The competition for jobs and internships can be very heavy. Other than your studies, what can be used to get a leg up on the competition? Experts say volunteer experience and extracurricular activities can boost your profile to potential employers. Now, students have a way to show off their participation and achievements outside of the classroom via co-curricular transcripts.
A co-curricular transcript provides students with a verifiable record of their work inside and outside of the classroom, letting future employers or transfer schools know that your time at college is more than classes. It is clubs, internships, or volunteer work too.
There has been a shift in the way colleges document their students’ experience. Inside Higher Ed published an article on the effort to go beyond the transcript in higher education. The Lumina Foundation recently provided $1.27 million “for NASPA (Student Affairs Administrators in Higher Education) to partner with the American Association of Collegiate Registrars and Admissions Officers (AACRAO) to explore how to collect, document and distribute information about student learning and ‘competencies,’ including what is obtained outside of a traditional academic classroom.” Offered as a supplement to the academic transcript, the student-initiated record was developed to give students a competitive edge when applying for jobs or graduate programs.
SUNY New Paltz is a leader in co-curricular transcript development. “Employers and graduate schools want candidates who are well-rounded and have demonstrated that they are actively engaged in leadership roles, their community and that they’re volunteering and taking advantage of study abroad and other experiential experiences,” said Linda Eaton, associate vice president for student affairs. “The co-curricular transcript gives students an official place to highlight their accomplishments outside of the classroom in addition to their academic transcript and resume.”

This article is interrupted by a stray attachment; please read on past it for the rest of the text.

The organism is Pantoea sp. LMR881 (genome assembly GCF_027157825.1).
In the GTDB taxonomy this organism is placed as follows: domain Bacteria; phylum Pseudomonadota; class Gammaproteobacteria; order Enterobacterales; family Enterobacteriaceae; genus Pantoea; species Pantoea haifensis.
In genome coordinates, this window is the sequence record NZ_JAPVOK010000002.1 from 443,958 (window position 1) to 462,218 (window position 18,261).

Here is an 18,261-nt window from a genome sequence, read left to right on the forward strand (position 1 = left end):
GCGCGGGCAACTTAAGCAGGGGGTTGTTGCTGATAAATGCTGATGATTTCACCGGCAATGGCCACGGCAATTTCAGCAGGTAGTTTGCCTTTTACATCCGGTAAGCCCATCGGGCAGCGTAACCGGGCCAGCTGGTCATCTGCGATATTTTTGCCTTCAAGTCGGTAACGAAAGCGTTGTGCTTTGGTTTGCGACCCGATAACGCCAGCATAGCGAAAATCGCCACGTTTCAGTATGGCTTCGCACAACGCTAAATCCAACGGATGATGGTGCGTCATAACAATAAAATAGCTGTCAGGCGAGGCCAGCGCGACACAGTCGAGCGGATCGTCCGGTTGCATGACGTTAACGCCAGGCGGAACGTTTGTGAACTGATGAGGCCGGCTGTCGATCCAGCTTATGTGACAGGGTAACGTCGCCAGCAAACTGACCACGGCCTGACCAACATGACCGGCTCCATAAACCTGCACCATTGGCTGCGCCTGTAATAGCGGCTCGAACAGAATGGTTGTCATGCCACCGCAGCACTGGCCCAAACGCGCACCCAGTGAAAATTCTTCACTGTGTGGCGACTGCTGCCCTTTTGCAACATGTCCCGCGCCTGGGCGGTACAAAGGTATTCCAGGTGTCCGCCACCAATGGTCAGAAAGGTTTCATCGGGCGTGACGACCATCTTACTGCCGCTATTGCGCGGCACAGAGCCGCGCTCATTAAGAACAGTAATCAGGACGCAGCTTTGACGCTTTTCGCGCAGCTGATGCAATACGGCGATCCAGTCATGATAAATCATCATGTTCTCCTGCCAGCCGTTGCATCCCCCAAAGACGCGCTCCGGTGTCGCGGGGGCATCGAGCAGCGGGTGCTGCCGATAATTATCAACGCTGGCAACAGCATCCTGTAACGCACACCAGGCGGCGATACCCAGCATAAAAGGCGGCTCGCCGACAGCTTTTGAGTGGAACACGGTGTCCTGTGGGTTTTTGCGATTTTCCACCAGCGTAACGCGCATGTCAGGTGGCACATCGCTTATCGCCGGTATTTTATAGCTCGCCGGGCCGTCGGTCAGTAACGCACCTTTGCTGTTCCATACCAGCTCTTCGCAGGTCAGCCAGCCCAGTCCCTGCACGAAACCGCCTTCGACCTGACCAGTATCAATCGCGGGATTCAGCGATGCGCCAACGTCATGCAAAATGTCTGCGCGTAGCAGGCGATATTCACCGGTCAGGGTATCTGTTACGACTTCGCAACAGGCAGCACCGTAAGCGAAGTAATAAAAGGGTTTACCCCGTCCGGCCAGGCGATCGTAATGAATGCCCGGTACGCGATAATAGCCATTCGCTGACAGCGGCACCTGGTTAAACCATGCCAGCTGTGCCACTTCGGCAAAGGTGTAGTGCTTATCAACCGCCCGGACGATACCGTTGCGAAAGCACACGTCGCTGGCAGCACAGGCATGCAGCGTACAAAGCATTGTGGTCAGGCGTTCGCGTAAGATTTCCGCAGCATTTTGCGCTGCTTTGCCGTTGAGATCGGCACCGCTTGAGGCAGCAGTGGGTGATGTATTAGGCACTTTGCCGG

The transcript, which is validated by academic and professional faculty at the College, is organized around categories that reflect co-curricular activities at New Paltz and student identification of learned skills in each of these activities. These include: Academic Related Experiences, Campus Committee Membership, Community Service, Honors and Awards, Leadership Activities, Student Government and Organizations.
Eaton noted that students can also use the program as a search engine to find the select specific skills they are looking to obtain.
For example, “if a student feels that they would like to gain public speaking skills, they can put that skill in the program and it will populate all the experiences where that skill can be gained,” she said. “It’s a valuable asset for students when trying to get ahead.”
And this helps students in one other way: it helps students identify just what skills they want to present in the future. By learning what skills they should highlight and showcase, students get valuable practice for future interviews and resume builds. Giving students the opportunity to identify a needed or desired skill can greatly help them when they interview for a job, internship, or graduate program. First-hand experience is quite a valued trait for employment or graduate applications as it shows that candidates have been involved in the work not just in their books, but in real applicable situations working with real people.
With a co-curricular transcript, you can let your transcript reflect all of your skills and experiences.
Kay is a student assistant with the SUNY Office of New Media. She is a University at Albany undergraduate working towards a double major in English and East Asian studies with a double minor in communications and film.